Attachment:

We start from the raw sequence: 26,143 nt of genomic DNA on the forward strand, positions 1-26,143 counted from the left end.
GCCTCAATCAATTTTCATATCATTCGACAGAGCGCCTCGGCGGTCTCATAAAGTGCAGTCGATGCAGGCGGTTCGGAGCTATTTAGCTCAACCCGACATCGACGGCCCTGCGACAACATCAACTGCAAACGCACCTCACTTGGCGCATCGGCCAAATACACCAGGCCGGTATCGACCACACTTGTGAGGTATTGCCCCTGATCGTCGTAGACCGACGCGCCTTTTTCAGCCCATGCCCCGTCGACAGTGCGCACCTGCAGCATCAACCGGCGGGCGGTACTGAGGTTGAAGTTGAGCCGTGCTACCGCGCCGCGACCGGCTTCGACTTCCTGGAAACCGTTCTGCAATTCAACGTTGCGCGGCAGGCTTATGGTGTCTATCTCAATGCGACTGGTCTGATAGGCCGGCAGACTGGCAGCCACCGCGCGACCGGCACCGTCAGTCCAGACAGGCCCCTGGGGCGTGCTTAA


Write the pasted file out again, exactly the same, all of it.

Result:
We start from the raw sequence: 26,143 nt of genomic DNA on the forward strand, positions 1-26,143 counted from the left end.
GCCTCAATCAATTTTCATATCATTCGACAGAGCGCCTCGGCGGTCTCATAAAGTGCAGTCGATGCAGGCGGTTCGGAGCTATTTAGCTCAACCCGACATCGACGGCCCTGCGACAACATCAACTGCAAACGCACCTCACTTGGCGCATCGGCCAAATACACCAGGCCGGTATCGACCACACTTGTGAGGTATTGCCCCTGATCGTCGTAGACCGACGCGCCTTTTTCAGCCCATGCCCCGTCGACAGTGCGCACCTGCAGCATCAACCGGCGGGCGGTACTGAGGTTGAAGTTGAGCCGTGCTACCGCGCCGCGACCGGCTTCGACTTCCTGGAAACCGTTCTGCAATTCAACGTTGCGCGGCAGGCTTATGGTGTCTATCTCAATGCGACTGGTCTGATAGGCCGGCAGACTGGCAGCCACCGCGCGACCGGCACCGTCAGTCCAGACAGGCCCCTGGGGCGTGCTTAA